A monthly recap of some news, announcements, beta leaks, and other interesting Generative AI action that caught our attention. Join our newsletter and receive this recap straight to your Inbox.

Proudly curated by Dr. Daniel Moskovich.

Past issues:

January 2024

December 2023

This month’s highlights:

  • NVIDIA became the third company in history to be valued at over $2 trillion. Founder & CEO Jensen Huang has made several outstanding choices, including using the “dead” language Ada (and a restricted version of Ada called Spark) for NVIDIA firmware. Ada is a language that is considered tedious to program in, but it is secure and type-safe, making it perfect for security and safety-critical use cases.
  • Aside from Project Titan, it seems that (almost) everyone is talking about Google Gemini, primarily focusing on its political alignment and omission of white men from image generation. This, and more so Google’s reaction, reinforces my opinion that Google is thinking in terms of advertisers and investors as opposed to consumers, which likely means losing the ‘LLM war’ to OpenAI, Mistral, and other companies. Still, Google is a powerhouse, so never say never..
  • Microsoft quickly came out with LongRoPE, an open-source extension method to deal with contexts of up to 2.5m tokens. It seems context length is quickly becoming less of a bottleneck for LLM adopters.
  • Handling long contexts is quite the race now, and the University of Berekely released LangWorldModel with its 1m token context, using a new technique called “RingAttention”.
  • OpenAI came out with Sora (Japanese for “sky”), which generates video from images. This is again a mixed bag, because the model clearly doesn’t understand physics and can create complete garbage, but it’s technically fantastic and surely a time-saver for quick video creation! Particularly fascinating to me is that it doesn’t generate a next frame as a “next token”, but rather iteratively generates the entire video at once. 
  • Despite their recent leaks, Mistral‘s latest and greatest is closed-source. It’s competitive with GPT-4, if not quite as good. Maybe it’s better with some European languages.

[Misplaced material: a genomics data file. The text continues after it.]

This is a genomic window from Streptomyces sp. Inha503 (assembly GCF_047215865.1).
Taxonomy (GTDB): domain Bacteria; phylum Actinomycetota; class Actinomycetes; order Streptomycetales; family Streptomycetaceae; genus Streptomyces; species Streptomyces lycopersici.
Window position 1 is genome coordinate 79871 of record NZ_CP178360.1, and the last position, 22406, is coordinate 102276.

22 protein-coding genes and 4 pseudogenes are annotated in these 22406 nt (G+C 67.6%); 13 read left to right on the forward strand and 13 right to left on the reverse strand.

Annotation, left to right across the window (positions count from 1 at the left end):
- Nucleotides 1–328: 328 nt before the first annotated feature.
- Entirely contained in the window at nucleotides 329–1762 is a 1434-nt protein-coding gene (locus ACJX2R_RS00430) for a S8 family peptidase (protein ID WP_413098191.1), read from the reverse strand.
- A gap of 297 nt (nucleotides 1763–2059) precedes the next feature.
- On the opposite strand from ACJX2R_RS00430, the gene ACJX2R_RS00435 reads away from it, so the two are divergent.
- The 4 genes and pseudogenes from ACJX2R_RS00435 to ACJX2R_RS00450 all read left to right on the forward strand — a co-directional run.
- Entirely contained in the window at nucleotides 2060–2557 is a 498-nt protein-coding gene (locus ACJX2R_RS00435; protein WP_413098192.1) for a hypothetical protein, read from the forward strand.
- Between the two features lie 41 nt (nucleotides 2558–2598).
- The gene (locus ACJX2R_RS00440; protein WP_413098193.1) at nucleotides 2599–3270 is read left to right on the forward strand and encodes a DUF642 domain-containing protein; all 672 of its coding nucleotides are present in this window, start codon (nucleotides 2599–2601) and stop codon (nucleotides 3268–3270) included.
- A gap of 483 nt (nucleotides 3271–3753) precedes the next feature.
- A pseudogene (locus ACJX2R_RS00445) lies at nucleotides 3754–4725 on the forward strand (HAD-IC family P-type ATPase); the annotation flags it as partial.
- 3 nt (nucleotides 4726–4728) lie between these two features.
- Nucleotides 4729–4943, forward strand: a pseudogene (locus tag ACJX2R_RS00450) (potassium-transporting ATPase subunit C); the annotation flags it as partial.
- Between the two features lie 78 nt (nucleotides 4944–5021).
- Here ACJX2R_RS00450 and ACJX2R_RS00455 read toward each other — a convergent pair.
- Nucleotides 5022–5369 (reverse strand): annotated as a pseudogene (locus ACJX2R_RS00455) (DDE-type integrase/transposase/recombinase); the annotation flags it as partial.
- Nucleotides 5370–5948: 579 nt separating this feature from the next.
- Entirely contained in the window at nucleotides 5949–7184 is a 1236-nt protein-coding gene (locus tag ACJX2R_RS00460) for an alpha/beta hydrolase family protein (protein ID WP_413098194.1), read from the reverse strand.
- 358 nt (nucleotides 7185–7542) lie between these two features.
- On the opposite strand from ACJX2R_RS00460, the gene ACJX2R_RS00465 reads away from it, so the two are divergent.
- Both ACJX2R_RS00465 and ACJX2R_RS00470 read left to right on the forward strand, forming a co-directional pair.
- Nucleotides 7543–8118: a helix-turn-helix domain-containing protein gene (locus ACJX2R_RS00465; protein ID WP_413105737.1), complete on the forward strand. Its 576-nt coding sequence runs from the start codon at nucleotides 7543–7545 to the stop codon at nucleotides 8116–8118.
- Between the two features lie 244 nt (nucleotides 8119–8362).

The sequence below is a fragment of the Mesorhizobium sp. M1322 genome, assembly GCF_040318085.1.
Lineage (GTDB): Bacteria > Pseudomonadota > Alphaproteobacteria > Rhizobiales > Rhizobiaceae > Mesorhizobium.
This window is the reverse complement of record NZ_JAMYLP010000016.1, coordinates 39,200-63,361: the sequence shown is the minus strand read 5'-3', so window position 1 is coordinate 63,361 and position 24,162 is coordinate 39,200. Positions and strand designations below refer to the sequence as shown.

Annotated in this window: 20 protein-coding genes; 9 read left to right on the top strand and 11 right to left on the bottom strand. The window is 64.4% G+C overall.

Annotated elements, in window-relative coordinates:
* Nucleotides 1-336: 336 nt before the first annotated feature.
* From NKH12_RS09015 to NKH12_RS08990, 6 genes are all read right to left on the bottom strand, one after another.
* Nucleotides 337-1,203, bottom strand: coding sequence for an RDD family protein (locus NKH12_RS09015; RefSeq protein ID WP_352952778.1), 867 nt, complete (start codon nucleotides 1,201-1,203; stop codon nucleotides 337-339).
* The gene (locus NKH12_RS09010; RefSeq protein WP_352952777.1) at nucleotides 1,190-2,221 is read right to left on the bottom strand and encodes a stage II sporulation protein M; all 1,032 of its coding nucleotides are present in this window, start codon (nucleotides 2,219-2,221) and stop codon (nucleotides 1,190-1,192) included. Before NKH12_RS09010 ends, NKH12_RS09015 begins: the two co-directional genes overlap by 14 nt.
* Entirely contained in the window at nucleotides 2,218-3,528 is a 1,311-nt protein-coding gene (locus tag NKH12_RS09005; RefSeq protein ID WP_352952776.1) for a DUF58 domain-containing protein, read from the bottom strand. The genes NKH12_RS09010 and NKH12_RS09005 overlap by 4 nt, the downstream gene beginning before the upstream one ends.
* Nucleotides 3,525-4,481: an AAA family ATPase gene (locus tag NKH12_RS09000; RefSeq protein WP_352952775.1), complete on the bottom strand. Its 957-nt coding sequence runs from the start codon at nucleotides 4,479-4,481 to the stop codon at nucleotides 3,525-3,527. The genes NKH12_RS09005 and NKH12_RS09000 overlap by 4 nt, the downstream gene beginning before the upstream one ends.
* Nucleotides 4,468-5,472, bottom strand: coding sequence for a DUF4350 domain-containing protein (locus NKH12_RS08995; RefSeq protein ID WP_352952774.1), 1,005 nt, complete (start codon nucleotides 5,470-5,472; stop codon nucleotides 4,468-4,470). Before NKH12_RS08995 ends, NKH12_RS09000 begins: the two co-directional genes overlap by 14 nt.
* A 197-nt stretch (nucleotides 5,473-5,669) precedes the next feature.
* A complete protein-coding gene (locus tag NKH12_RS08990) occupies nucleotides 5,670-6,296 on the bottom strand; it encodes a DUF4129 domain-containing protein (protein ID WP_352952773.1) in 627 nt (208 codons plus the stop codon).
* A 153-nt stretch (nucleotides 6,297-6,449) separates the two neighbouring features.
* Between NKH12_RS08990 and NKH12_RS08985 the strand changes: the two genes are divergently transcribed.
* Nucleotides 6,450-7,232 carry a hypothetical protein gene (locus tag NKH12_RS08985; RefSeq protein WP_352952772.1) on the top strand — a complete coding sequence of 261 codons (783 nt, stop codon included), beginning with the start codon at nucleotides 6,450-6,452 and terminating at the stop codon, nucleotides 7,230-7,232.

• Lightricks (full disclosure: worked there, years ago) released LTX Studios, which generates video from text on an iPhone, integrating with other Lightricks tools. I continue to be amazed by how quickly Lightricks can integrate new tools and techniques – the wonders of great code design!
  • Alibaba release Qwen1.5. This places the Chinese solidly in the race for the greatest LLM, because it is competitive with GPT-4, while having much better multilingual capabilities. Indeed, Qwen1.5 can function seamlessly across several languages which sets it apart IMO.
  • Consequent AI performs a study to establish which LLM’s can reason, as opposed to just recalling results from their training data. Spoiler: GPT-4 wins.
  • NVIDIA​ released Chat with RTX​, which is a framework for placing a local LLM on a Windows machine with a good NVIDIA GPU, to query against your file system. This is an attractive concept… you can choose whether to use Llama-2 or Mistral as your LLM backend.
  • Klarna​ says it is using an AI assistant developed with OpenAI​ to replace 700 customer service representatives. This is a manifestation of the “nightmare” of AI taking everyone’s jobs. I wonder how “robo customer service using generative AI” will play out in the long term – will the human touch gain in value, or will it vanish?

That’s for now. Did you see something of interest in the domains of Generative AI? Drop us a note and we’ll be happy to include it in our monthly round-up 🙂